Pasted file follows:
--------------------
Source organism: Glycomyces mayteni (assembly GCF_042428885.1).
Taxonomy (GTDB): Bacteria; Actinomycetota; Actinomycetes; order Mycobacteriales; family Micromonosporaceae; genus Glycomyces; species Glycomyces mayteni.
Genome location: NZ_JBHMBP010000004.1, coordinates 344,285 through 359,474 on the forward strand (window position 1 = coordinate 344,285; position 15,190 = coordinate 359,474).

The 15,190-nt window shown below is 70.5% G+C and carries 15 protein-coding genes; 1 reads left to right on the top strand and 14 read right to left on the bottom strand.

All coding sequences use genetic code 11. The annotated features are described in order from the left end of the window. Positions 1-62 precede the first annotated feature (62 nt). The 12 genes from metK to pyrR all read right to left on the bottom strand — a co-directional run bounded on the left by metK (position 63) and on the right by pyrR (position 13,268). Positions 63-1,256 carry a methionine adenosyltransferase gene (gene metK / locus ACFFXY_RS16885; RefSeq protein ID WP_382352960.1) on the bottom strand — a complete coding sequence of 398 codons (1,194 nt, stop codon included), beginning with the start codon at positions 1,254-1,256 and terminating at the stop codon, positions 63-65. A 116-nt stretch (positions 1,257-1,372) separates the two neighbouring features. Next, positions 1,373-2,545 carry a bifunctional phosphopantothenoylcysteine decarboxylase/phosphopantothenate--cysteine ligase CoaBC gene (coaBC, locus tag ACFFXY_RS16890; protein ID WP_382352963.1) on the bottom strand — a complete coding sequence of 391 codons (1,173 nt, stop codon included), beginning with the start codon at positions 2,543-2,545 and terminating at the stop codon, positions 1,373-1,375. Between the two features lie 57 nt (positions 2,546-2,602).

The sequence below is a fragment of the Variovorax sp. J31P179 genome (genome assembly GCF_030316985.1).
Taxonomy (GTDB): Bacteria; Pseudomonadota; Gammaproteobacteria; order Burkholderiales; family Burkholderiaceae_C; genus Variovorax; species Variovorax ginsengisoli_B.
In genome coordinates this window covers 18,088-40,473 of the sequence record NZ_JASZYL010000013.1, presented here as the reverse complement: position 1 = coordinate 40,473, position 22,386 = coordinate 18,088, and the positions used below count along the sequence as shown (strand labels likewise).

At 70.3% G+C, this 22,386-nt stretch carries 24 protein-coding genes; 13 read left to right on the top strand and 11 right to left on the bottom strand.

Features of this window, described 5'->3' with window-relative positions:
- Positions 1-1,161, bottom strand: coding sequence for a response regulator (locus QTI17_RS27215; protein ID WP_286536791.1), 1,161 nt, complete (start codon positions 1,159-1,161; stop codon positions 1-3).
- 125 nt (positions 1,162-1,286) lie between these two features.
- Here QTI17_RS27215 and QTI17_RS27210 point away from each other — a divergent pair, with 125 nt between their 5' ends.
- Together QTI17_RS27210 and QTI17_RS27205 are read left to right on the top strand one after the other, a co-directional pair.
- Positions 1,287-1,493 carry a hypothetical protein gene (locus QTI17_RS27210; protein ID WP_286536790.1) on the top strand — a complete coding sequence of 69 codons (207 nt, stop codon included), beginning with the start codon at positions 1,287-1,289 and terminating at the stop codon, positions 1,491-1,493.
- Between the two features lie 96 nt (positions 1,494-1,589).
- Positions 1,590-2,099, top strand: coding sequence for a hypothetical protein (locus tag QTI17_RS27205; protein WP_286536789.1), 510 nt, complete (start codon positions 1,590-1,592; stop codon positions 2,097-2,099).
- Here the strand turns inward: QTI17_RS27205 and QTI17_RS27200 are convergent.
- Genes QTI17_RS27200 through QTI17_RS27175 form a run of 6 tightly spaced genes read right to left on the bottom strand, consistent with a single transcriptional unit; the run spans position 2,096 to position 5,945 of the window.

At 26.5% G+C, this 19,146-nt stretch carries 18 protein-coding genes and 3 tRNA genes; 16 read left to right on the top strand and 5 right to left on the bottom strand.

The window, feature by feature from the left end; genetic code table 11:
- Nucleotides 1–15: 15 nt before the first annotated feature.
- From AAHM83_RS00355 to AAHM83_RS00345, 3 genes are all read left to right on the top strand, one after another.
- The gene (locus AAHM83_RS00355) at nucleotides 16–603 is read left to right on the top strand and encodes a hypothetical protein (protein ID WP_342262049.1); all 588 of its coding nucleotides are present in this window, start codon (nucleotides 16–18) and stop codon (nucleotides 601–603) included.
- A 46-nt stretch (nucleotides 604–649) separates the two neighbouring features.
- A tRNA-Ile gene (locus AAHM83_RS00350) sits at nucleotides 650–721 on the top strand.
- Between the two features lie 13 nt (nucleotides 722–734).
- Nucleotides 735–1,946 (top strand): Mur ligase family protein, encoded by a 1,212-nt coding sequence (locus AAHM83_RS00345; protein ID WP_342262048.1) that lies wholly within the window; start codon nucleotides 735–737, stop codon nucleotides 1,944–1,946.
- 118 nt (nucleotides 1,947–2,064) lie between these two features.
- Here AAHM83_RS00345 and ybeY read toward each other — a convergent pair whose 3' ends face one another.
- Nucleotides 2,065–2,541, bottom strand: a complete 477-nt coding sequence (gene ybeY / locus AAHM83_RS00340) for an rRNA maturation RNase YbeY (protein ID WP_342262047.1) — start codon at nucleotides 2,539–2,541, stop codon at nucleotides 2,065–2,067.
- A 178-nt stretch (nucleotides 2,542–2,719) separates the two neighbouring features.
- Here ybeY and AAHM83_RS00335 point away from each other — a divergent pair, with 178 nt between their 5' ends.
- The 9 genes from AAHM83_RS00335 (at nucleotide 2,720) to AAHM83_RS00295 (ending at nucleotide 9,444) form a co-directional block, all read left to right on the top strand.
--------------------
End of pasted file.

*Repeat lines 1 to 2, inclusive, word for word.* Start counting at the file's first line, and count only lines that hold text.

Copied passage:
Source organism: Glycomyces mayteni (assembly GCF_042428885.1).
Taxonomy (GTDB): Bacteria; Actinomycetota; Actinomycetes; order Mycobacteriales; family Micromonosporaceae; genus Glycomyces; species Glycomyces mayteni.